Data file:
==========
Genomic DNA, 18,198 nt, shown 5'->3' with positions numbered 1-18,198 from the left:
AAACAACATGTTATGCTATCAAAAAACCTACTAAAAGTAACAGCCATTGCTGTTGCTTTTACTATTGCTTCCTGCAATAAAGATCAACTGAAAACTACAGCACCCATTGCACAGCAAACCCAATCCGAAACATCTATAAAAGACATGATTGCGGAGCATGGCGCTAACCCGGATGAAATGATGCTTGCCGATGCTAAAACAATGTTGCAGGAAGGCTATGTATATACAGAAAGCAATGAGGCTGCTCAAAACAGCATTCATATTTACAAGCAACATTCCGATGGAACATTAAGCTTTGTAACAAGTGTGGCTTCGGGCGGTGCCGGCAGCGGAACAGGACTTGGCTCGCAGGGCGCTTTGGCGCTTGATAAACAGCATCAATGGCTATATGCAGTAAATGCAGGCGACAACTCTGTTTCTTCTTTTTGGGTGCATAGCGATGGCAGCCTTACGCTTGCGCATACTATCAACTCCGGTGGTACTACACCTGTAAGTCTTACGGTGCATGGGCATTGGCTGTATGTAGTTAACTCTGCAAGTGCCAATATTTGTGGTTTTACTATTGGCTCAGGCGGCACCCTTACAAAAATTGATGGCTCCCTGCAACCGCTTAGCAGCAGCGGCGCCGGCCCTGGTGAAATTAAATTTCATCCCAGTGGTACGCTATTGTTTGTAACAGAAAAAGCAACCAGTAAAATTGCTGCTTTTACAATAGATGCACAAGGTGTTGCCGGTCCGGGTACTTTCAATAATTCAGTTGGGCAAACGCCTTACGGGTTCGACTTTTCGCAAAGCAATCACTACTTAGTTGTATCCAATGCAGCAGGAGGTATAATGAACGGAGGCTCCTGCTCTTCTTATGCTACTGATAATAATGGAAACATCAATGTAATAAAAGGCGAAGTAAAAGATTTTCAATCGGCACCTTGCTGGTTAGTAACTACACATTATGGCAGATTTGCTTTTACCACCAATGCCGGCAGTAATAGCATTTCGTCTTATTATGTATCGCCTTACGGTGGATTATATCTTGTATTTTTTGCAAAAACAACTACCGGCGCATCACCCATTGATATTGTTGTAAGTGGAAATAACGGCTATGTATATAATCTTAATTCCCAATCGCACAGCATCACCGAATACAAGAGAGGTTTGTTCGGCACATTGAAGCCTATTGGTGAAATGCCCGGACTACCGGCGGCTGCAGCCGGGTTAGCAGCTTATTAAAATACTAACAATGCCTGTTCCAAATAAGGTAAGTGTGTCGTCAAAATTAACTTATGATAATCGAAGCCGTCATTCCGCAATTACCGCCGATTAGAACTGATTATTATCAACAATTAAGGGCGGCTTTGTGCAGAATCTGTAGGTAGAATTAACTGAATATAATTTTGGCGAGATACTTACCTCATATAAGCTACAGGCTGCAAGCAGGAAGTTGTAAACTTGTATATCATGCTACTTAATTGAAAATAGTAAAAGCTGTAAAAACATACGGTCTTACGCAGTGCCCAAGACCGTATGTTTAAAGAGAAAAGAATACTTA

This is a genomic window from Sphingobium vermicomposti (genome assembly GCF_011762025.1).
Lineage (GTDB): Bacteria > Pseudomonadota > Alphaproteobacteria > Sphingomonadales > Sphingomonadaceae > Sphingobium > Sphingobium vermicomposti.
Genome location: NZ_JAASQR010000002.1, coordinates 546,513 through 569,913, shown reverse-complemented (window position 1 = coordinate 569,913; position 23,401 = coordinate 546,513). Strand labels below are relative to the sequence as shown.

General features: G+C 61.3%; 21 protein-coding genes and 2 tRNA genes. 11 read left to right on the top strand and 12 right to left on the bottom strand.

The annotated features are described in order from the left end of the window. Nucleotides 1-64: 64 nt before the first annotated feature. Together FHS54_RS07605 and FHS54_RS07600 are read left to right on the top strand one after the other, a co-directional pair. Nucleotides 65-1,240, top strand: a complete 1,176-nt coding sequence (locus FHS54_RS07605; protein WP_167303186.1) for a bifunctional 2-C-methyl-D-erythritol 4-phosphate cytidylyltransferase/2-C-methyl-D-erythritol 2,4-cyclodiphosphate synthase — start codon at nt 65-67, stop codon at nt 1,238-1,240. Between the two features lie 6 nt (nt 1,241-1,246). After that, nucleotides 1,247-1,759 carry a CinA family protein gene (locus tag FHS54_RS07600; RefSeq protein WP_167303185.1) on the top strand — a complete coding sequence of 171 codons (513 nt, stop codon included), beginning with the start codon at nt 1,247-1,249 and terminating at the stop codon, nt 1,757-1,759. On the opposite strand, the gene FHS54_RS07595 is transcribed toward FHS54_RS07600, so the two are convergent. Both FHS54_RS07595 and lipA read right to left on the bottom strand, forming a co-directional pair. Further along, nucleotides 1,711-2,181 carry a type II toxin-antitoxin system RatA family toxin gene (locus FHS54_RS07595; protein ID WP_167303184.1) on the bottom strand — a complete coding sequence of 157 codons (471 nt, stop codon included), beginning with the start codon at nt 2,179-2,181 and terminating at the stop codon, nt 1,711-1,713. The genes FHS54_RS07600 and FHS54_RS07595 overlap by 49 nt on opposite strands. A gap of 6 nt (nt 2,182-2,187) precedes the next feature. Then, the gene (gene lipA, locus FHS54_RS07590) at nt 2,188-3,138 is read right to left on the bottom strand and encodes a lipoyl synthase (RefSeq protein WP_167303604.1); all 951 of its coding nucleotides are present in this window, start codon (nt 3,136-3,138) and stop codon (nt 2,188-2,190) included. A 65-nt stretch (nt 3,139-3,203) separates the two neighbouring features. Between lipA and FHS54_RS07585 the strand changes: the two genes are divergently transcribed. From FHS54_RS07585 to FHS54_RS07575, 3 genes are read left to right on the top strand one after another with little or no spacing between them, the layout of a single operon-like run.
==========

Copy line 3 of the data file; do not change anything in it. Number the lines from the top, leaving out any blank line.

This is a genomic window from Sphingobium vermicomposti (genome assembly GCF_011762025.1).